resourcesABOUT MT AUTHOR GUIDELINES CLASSIFIEDS EDITORIAL CALENDAR MEDIA GUIDE MASSAGE MART SCHOOLS & EDUCATION FEEDBACK
An Excerpt from TCM Case Studies: Pediatrics
This excerpt is reprinted with permission from Jamie Wu. TCM Case Studies: Pediatrics was released in 2014 by People's Medical Publishing House.
A Well-Kept Secret: 5 Element Acupuncture, Part II
Supervising acupuncture interns at a TCM college, it has always struck me how funny it is to hear the clinic manager tell the patients that the Five Element clinic specializes in treating emotions, as if patients with physical pain have no emotions!
Will You Be an Amplifer or a Mute?
These times are changing, and changing quickly. There have been many challenges to this profession throughout the past few years. The challenge is to talk, then talk and talk some more about this medicine.
The Need for a New Medical Model: A Challenge for Biopsychosocial and Ecopsychologica Medicine
Chinese medicine speaks of alignment between humans, heaven and earth. It is a complex view with a focus upon relationship. These are comprehensive ideas with no specific terms in contemporary medical practice.
Help Update the LBP Practice Guideline
The Council on Chiropractic Guidelines and Practice Parameters has announced the release of an updated Clinical Practice Guideline for Chiropractic Management of Low Back Pain for stakeholder review and comment.
Avoid Random Treatment of Trigger Points (Part 2)
We must acknowledge that the fascia, which surrounds literally everything in our bodies, including every muscle fiber, is more than just a covering.
Recreational Cannabis Use and TCM
Many people are drawn to cannabis for its effects physically, mentally and emotionally. Medically, cannabis has some legitimate uses, however the scope of this article is limited to the recreational use of cannabis.
TCM Congress in Rothenburg is Largest in Western World
In the medieval town of Rothenburg, deep set within the Bavarian countryside in Southern Germany, the TCM Kongress Rothenburg each year draws around 1.200 participants from more than 40 different countries to attend the biggest TCM conference in the Western world.
The Dietary Supplement Research Dilemma
I do not care what the truth is, one way or another; I just want to know it. And when it comes to dietary supplements, the truth can be hard to find for a number of reasons.
There Really is No Room for Sexism
Recently, Matteo* (a transgender male) approached me during a break in an advanced shiatsu class in Berlin where he was one of two men in a group of 20 women. "Pamela. Don't forget to remind the translator to include male endings."
Atypical Femoral Fractures and Bisphosphonate Use: What to Watch For
Bisphosphonates (BP) are popular drugs, with more than 8 billion in sales in 2008; however, profits have declined as patents began expiring. Nonetheless, BP remain the most commonly prescribed drugs for patients at risk of osteoporotic fractures, with several million prescriptions written every year.
Low Back Pain: Posture and Movement Analysis
When performing static and dynamic movement analysis of the lumbopelvic hip area, begin with standing visual posture analysis of the pelvis, and then perform lumbar range of motion and assess what you might see during normal versus abnormal lumbar flexion motion.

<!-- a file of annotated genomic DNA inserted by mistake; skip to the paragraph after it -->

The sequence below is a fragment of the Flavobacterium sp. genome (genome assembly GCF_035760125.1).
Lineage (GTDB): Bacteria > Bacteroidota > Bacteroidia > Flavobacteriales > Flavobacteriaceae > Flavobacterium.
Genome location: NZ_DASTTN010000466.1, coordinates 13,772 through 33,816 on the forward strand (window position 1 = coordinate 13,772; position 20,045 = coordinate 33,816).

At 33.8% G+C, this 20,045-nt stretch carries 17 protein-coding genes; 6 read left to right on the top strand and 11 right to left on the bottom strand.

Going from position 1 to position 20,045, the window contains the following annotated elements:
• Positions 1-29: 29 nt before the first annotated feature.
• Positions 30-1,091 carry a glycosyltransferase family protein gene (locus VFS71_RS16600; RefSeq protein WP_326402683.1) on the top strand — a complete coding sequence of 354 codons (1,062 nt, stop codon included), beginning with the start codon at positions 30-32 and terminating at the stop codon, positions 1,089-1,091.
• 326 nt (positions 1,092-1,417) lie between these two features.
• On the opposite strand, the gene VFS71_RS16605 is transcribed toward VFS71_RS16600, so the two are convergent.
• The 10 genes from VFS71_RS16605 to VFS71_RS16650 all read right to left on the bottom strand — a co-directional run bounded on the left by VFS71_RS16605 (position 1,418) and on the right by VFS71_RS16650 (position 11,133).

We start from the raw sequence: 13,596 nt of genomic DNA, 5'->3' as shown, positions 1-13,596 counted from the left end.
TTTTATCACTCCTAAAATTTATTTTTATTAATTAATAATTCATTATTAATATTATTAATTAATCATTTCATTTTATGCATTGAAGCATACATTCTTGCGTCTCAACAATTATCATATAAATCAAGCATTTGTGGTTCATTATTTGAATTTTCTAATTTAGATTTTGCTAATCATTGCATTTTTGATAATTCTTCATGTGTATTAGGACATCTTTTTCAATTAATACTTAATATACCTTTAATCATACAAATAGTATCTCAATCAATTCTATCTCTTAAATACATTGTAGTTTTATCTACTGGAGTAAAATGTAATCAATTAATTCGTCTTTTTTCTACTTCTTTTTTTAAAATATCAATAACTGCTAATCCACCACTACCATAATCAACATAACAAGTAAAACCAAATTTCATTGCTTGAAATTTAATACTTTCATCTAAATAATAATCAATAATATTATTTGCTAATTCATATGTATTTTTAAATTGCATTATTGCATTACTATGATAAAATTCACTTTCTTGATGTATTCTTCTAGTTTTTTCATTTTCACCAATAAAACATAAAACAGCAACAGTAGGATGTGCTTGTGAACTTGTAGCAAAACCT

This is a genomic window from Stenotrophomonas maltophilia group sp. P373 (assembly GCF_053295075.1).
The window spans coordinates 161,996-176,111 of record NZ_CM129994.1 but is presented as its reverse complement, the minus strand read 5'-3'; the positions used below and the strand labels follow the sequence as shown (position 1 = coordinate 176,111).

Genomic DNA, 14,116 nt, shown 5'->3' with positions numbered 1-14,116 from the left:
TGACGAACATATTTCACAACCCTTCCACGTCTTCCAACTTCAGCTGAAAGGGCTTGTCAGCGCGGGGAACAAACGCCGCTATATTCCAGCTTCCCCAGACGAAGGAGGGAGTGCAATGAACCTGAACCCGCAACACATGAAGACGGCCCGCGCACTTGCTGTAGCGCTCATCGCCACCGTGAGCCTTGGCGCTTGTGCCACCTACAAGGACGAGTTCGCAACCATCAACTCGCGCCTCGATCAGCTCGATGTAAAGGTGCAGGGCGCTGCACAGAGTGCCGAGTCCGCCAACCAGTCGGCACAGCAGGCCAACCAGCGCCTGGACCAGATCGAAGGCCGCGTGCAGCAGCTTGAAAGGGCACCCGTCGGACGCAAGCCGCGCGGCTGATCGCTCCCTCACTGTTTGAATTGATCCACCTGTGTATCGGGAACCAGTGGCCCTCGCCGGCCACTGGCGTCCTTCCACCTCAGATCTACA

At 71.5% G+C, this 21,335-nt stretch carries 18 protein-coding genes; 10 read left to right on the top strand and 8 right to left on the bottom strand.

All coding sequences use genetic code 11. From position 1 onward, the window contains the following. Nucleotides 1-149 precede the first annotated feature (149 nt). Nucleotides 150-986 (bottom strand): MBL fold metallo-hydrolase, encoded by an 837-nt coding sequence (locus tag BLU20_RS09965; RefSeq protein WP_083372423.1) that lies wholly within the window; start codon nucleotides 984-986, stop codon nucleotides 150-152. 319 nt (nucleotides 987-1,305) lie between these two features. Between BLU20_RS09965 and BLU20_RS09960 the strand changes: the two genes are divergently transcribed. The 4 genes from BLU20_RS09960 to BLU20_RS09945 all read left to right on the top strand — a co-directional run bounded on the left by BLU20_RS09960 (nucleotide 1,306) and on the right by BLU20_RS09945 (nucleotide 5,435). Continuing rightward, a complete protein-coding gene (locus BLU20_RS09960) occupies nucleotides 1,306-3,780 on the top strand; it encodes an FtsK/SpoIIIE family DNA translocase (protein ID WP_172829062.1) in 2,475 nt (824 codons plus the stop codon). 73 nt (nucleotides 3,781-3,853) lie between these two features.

Interpersonal Skills 101: Enhancing the Value of Our Patient Interactions
Recently, I read an interesting article in our local newspaper titled "The Value of Human Interaction." The article presented comments from a senior editor for Fortune magazine who discussed "Civility in the Business World."
A Reality Check – and a Chance to Educate
Imagine working in the public relations department of nutrition retailer General Nutrition Corporation (GNC) and reading the The New York Times announce...
Synergy Doesn't Happen in Silos: Acupuncture in Hospitals and Other Healthcare Settings
As acupuncture and traditional East Asian medicine continue to intersect and integrate with biomedical approaches, the conversation about integration expands and becomes richer.
The Way We Are Designed: A Conversation with Gil Hedley, PhD
I was first introduced to the work of Gil Hedley by Tom DiFerdinando. He gifted me Gil's DVD series.
B Vitamins Improve Memory, Prevent Brain Atrophy
The 2010 OPTIMA study showed that the accelerated rate of brain atrophy in elderly with mild cognitive impairment could be slowed via supplementation with homocysteine-lowering B vitamins, which included folic acid, vitamin B12 and vitamin B6.
Treating Beyond Pain
More often than not, when a patient presents to the office, it is for a pain complaint. Headache, neck pain, low back pain, sciatica, carpal tunnel... The pain is often the focus of the patient's mindset, and they don't often have any thought of what comes after the pain.
Converting More Patients to Your Practice
In 2013 and 2014, the theme was "the money is in the list." This meant that if you had a big email list, you were really making some "cha-ching." Unfortunately, having thousands of emails doesn't equate to thousands of dollars in profit.
Expanding Access, Branch by Branch
The big news coming from Capitol Hill isn't merely the recent introduction of a pair of bills designed to expand chiropractic services in the Veterans Affairs and military health care systems; after all, similar legislation has made its way through Congress before, never reaching the Oval Office for presidential signature.